In The Land Of Beyond
“Life is not always a matter of holding good cards, but sometimes, playing a poor hand well.” – Jack London
The North American Epic Cycling Tour has finished riding the Dempster Highway all the way from the Arctic Ocean, arriving in Dawson City, the centre of the Klondike gold rush from 1896 to 1898. I, however, have had the pleasure of being in Dawson City, or to be more exact in a hotel in Dawson City, for six days and nights. To read about the experience of cycling the Dempster Highway you will need to read other blogs. My blog is more about ‘playing a poor hand well’.
I have been in a Dawson City hotel because, on the 3rd day of the tour, I developed an itch in my throat and asked our medic for a COVID test. The rest is history. Another rider and I had to arrange a taxi that drove all day along the Dempster Highway to deliver us here. At least we had the pleasure of seeing the scenery from the window of our cab! And thus, I joined millions of others around the world in experiencing the joy of this virus.
After several days of being stuck in a hotel room, I went for a walk with a couple of other riders who had also arrived here early for the same reason, to get a feel for the spirit of this place. One of my favourite writers from my younger days Jack London, lived and wrote here for a period of time, so my destination was the cabin in which he wrote his stories. Dawson City is small, so it was not difficult to find the cabin, rebuilt from the original logs.
Jack London lived a short life. He died at 40 and left behind ideas and thoughts that speak to me. Perhaps you may also find that they speak to you. Here is one: “Ever bike? Now that’s something that makes life worth living!…Oh, to just grip your handlebars and lay down to it, and go ripping and tearing through streets and road, over railroad tracks and bridges, threading crowds, avoiding collisions, at twenty miles or more an hour, and wondering all the time when you’re going to smash up. Well, now, that’s something! And then go home again after three hours of it…and then to think that tomorrow I can do it all over again!”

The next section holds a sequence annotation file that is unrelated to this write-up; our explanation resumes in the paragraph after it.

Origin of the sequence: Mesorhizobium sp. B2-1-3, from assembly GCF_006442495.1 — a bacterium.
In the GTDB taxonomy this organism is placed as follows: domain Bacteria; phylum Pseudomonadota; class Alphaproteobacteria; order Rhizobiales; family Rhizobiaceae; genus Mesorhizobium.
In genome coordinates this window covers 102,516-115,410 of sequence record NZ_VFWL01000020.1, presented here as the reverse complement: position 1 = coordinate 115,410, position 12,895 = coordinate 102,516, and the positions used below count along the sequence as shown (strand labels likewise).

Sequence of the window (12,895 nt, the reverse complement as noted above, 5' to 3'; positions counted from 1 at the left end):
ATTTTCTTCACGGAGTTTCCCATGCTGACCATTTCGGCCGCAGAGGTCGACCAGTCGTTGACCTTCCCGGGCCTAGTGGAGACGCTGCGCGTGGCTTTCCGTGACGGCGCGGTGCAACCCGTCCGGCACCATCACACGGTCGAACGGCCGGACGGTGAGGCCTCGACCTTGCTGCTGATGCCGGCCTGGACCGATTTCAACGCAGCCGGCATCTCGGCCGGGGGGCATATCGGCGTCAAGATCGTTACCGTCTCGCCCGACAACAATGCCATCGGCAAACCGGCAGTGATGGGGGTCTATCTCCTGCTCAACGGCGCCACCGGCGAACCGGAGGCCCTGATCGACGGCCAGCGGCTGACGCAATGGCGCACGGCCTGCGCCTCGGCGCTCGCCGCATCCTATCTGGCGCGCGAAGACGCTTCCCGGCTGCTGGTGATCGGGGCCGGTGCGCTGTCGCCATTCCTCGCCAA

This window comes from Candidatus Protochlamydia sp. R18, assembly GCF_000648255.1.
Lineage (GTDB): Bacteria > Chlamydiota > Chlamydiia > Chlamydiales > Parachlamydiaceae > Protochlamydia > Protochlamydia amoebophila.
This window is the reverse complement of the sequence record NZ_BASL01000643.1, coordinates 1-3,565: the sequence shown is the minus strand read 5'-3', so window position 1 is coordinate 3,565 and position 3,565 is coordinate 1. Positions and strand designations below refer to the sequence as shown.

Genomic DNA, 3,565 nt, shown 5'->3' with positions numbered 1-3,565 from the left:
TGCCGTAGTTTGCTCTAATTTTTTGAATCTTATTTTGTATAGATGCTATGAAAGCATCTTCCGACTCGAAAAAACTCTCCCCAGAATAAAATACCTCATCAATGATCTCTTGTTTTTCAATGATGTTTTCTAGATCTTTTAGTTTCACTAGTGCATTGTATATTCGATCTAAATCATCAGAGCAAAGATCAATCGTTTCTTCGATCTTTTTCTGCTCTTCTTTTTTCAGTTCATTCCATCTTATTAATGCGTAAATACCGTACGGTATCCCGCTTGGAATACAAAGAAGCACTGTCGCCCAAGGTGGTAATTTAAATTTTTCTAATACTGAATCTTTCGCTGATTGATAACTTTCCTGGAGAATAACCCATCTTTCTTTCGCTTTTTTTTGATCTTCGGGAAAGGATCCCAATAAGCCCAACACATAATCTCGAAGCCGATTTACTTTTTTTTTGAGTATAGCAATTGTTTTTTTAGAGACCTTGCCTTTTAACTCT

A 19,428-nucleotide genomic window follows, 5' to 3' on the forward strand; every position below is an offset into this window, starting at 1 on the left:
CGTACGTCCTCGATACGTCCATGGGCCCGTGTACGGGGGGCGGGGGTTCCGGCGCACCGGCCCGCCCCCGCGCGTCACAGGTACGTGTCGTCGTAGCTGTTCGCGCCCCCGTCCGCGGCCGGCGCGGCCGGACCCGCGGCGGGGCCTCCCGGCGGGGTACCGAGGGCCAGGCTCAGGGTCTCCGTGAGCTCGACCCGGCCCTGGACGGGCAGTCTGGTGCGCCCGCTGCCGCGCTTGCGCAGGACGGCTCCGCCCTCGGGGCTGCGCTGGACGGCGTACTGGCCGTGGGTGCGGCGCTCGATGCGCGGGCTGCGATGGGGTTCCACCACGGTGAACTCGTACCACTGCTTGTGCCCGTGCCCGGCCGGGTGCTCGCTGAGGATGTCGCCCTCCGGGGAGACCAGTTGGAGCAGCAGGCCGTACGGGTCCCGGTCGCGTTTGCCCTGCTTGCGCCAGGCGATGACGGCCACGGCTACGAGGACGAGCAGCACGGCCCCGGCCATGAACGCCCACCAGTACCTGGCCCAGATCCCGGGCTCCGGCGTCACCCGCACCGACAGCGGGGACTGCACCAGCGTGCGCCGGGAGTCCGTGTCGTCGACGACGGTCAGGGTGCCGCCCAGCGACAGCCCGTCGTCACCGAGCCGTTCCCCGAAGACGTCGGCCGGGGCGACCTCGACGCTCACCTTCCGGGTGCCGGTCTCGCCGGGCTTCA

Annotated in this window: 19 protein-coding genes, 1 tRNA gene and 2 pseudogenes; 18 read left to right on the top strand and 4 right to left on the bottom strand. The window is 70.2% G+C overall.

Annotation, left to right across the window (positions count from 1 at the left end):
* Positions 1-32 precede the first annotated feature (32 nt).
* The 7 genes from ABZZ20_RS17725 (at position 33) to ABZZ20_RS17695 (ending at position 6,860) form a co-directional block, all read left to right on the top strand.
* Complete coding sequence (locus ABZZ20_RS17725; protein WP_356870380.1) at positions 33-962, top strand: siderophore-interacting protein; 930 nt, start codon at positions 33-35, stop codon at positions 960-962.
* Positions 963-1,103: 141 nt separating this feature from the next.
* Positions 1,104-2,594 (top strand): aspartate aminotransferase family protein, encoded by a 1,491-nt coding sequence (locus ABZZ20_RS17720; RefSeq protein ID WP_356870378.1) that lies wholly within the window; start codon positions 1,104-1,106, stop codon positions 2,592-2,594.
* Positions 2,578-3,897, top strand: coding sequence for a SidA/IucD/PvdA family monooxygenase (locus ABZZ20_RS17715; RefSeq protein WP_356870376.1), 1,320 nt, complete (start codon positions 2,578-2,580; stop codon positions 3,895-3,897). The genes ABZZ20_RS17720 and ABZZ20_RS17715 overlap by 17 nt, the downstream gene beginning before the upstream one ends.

Jack knew a thing or two about life; “The proper function of man is to live, not to exist. I shall not waste my days in trying to prolong them. I shall use my time.” “And how have I lived? Frankly and openly, though crudely. I have not been afraid of life. I have not shrunk from it. I have taken it for what it was at its own valuation. And I have not been ashamed of it. Just as it was, it was mine.”
Another individual who lived, wrote and was inspired by this place and whose cabin is situated close to Jack’s, was the poet Robert William Service who penned this:
Have ever you heard of the Land of Beyond,
That dreams at the gates of the day?
Alluring it lies at the skirts of the skies,
And ever so far away;
Alluring it calls: O ye the yoke galls,
And ye of the trail overfond,
With saddle and pack, by paddle and track,
Let’s go to the Land of Beyond!
Have ever you stood where the silences brood,
And vast the horizons begin,
At the dawn of the day to behold far away
The goal you would strive for and win?
Yet ah! in the night when you gain to the height,
With the vast pool of heaven star-spawned,
Afar and agleam, like a valley of dream,
Still mocks you a Land of Beyond.
Thank God! there is always a Land of Beyond
For us who are true to the trail;
A vision to seek, a beckoning peak,
A farness that never will fail;
A pride in our soul that mocks at a goal,
A manhood that irks at a bond,
And try how we will, unattainable still,
Behold it, our Land of Beyond!
I have had a rough 18 months. There have been recurring health issues, there have been crashes and injuries that don’t heal and then there are the everyday challenges of a world. To quote Jack London again, “Intelligent men are cruel. Stupid men are monstrously cruel.” But I thank God that there is always a ‘Land of Beyond’. And that I will seek it until the end of my days, even though it may mock me.